Who’s crying? I’m not, but you certainly are. You’re the one who suggested the need for a government subsidy, not me. And you still haven’t shown why U.S. taxpayers should subsidize this proposed format change. What will 80 to 85% of taxpayers get out of it? Nothing, except money out of the U.S. Treasury which could have been used for other projects. Also, I’ve never suggest that broadcasters shouldn’t be paid for their programming, just that it’s so tiring to hear you beat your chests about free programming when it isn’t free for cable/satellite subscribers. But we all know how it is, broadcasters always want their cake and eat it too… a free slice of bandwidth, laws which force carriage in multiple formats, the right to have monopoly network programming… You may think so, but I’m no friend of big cable, but what special interest laws to they have? As for how much TWC made, most of it probably came from broadband services which is mostly where cable makes money these days… what does that have to do with broadcasting?? Nothing. You haven’t answered anything. Why should U.S. taxpayers foot the bill for your new business plan?

    Ellen Samrock says:

    October 13, 2015 at 8:43 pm

    And back at ya’. You haven’t proven to me that taxpayers who sign up for a free government program, whether its a coupon for a free converter box or a cash back rebate or something, don’t benefit. Only taxpayers who don’t sign up, don’t benefit. Plus these programs usually have a deadline, the converter box coupon program did. If the money isn’t entirely spent after the deadline passes, it goes into the treasury to be spent elsewhere. Then you really dig the bottom of the barrel with another tired cliche about broadcasters and their “free spectrum.” Nonsense. Broadcasters pay for that spectrum in yearly usage fees, auxiliary services fees and even at auction. When stations are sold, the new owners absolutely pay for that spectrum along with the license to use it. I can’t believe your two-face gall. You get on one forum asking broadcasters questions about automation and video streaming systems they’re using. Then you come here and dis broadcasters for trying to stay in business just so you can cozy up to Ted and his phony ACA. Amazing!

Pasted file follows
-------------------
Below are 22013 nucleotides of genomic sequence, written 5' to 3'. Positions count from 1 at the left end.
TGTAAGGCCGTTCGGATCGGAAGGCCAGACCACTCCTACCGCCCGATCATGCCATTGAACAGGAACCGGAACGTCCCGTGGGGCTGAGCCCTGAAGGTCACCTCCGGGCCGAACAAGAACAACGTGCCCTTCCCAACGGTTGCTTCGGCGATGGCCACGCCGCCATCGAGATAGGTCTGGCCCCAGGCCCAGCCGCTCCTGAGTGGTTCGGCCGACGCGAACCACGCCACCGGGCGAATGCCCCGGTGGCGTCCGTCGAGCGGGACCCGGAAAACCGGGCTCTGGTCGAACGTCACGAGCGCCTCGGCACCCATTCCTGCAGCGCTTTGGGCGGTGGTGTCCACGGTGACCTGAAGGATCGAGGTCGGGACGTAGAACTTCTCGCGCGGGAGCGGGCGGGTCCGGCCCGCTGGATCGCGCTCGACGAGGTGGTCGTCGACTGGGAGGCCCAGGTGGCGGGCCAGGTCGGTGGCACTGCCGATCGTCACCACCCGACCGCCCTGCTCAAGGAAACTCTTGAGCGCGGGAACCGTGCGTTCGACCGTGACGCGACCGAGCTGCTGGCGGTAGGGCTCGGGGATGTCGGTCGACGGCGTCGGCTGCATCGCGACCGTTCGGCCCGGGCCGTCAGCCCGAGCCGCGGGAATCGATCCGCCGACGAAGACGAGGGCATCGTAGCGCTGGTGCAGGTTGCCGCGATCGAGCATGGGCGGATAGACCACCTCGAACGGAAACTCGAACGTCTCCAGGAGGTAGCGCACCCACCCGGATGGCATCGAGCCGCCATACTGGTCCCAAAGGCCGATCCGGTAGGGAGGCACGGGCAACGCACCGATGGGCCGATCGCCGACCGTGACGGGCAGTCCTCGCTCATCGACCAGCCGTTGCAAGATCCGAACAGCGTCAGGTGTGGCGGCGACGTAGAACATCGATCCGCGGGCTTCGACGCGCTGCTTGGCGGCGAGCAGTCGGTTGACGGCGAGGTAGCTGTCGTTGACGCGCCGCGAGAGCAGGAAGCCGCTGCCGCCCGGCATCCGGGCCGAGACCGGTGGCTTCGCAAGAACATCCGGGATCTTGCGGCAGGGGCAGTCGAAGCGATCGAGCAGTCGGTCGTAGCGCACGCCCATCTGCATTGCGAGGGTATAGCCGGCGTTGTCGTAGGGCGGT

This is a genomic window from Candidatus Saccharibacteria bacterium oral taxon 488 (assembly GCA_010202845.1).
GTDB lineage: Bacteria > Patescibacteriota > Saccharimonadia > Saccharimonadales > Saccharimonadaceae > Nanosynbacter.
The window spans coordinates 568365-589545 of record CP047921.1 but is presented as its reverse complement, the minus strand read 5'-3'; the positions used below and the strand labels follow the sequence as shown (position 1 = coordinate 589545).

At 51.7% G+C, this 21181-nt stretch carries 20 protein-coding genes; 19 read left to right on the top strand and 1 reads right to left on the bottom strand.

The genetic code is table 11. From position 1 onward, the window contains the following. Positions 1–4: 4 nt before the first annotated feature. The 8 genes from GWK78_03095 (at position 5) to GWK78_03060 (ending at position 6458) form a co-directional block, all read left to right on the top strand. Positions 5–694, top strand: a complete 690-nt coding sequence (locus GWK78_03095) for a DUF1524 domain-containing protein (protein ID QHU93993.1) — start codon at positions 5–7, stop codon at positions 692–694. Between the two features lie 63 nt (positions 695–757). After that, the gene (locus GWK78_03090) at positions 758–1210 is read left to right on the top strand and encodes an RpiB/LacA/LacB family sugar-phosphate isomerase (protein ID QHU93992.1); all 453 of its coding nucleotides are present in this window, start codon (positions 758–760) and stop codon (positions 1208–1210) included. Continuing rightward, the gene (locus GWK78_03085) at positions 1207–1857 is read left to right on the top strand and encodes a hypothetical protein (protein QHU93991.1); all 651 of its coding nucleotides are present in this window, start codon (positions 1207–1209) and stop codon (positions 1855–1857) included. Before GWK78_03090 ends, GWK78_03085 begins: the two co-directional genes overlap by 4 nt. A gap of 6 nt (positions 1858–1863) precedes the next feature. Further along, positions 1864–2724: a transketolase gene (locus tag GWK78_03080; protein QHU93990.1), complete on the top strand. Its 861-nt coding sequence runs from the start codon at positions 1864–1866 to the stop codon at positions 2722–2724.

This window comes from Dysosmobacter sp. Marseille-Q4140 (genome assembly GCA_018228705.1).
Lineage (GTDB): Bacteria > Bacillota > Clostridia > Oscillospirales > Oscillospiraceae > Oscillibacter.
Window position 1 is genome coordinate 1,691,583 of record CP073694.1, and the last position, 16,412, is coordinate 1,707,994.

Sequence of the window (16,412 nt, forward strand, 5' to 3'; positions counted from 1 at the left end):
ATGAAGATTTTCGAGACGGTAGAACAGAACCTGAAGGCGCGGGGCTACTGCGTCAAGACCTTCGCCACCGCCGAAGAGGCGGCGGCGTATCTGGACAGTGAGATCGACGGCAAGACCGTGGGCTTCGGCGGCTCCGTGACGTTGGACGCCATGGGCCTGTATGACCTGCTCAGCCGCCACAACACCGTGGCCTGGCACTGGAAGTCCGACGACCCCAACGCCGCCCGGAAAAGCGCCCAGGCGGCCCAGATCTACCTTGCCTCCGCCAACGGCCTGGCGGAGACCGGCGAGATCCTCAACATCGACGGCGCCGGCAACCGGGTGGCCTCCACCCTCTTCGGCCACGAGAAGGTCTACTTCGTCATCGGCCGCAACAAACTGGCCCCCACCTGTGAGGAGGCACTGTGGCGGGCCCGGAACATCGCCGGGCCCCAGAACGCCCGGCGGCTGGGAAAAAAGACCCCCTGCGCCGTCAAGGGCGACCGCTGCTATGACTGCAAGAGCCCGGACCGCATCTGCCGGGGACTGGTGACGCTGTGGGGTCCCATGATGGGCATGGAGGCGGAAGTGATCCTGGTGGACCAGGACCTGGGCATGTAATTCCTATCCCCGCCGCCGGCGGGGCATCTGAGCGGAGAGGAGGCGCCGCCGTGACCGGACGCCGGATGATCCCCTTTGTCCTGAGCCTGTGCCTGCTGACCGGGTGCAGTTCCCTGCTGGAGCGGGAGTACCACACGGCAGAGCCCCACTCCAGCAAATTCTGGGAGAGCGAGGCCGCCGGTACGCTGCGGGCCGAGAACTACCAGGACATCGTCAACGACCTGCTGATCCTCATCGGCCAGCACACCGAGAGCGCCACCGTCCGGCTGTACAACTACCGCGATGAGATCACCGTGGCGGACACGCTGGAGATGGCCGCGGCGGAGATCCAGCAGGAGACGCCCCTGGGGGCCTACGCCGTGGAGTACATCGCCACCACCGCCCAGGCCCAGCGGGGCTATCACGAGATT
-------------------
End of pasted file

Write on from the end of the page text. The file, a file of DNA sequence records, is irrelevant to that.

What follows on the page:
Veronica Serrano Padilla says:

    October 13, 2015 at 10:13 pm

    Roger (or should I say Danny Boy, the guy who couldn’t sell a single advertisement on his LPTV station) try not to make everything personal, OK. Just because you couldn’t make it in the TV business and had to sell out, doesn’t mean you have to be so angry. I know you think it’s all the FCC’s fault, the cable company’s fault, etc. that you didn’t make your dream station work but there could be other reasons (like not having programming other than 1950 cartoons…) Perhaps you should have taken into consideration that your LPTV station was not eligible for Must-Carry before you invested you savings into it. But with you it’s always everyone else’s fault. That certainly came out in the other forum, where you and the late “Tin Foil Hat Man” constantly complained and never added anything useful. Luckily, I’ve met a lot of good broadcasters on that forum, they’ve helped me and, in turn, I’ve helped them. Nonetheless, that doesn’t mean I agree with all practices that go on in the broadcast industry, and I’ve always been plain spoken about such. I’ve been just as plain spoken about what goes on in the cable industry, too.

    Ellen Samrock says:

    October 13, 2015 at 11:56 pm

    Not to disappoint you, Jony boy, but the station is doing just fine and I still manage it. In fact, we’ve added a couple more channels. Thanks for asking. Now why don’t you go back to your pathetic little cable channel in Nowhere, GA and program it. Mustn’t disappoint your viewers–all two of them.

Don Thompson says:

October 7, 2015 at 11:50 am

Let’s see: $2 billion into Treasury from spectrum auction and then $2 billion from the same taxpayers’ Treasury given to NTIA to fund the DTV converter box program mean taxpayers didn’t fund DTV converter box program. I like your math. Just a guess: Are you the retired CFO of Eastman Kodak? Please follow me on Twitter @TedAtACA

    Wagner Pereira says:

    October 7, 2015 at 10:36 pm

    Nice try, but Auction 73 raised $19.592 Billion. In fact Verizon and AT&T bill $16.3 Billion alone. Good thing you do not work with numbers! Perhaps YOU are the retired CFO of Enron! Please follow me on Twitter @NotTedAtACA

    Veronica Serrano Padilla says:

    October 11, 2015 at 2:26 pm

    You’ve missed his point entirely. It’s irrelevant how much money the auction raised. The proceeds, whatever they may have been, went into the Treasury. Then $2 billions was spent on converter boxes. You can say the auction bidders paid for the conversion box program. But if there was no converter box program, the U.S. taxpayers would have had $2 billion more in the treasury. It’s like selling a house for $200,000 but to do so it will take $50,000 in repairs and improvements. You can say that the buyer “paid” for the improvements, but you’re still left with $150,000.

    Wagner Pereira says:

    October 12, 2015 at 5:46 am

    Nope, his point was the Treasury made no money off the auction, which is incorrect.